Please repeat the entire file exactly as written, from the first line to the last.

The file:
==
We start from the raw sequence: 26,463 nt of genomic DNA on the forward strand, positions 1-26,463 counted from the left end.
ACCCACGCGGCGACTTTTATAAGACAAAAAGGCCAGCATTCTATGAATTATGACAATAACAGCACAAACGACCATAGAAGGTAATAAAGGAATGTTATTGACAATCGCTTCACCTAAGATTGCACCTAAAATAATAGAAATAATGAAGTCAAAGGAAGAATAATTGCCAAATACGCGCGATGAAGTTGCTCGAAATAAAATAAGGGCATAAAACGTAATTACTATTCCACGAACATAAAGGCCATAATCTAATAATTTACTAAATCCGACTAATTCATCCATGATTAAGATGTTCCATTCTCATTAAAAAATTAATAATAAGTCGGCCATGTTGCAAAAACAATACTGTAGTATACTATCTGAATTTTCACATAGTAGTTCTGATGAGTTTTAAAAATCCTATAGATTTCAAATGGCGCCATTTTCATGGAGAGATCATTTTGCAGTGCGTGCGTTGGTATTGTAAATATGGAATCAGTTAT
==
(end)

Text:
We start from the raw sequence: 26,463 nt of genomic DNA on the forward strand, positions 1-26,463 counted from the left end.
ACCCACGCGGCGACTTTTATAAGACAAAAAGGCCAGCATTCTATGAATTATGACAATAACAGCACAAACGACCATAGAAGGTAATAAAGGAATGTTATTGACAATCGCTTCACCTAAGATTGCACCTAAAATAATAGAAATAATGAAGTCAAAGGAAGAATAATTGCCAAATACGCGCGATGAAGTTGCTCGAAATAAAATAAGGGCATAAAACGTAATTACTATTCCACGAACATAAAGGCCATAATCTAATAATTTACTAAATCCGACTAATTCATCCATGATTAAGATGTTCCATTCTCATTAAAAAATTAATAATAAGTCGGCCATGTTGCAAAAACAATACTGTAGTATACTATCTGAATTTTCACATAGTAGTTCTGATGAGTTTTAAAAATCCTATAGATTTCAAATGGCGCCATTTTCATGGAGAGATCATTTTGCAGTGCGTGCGTTGGTATTGTAAATATGGAATCAGTTAT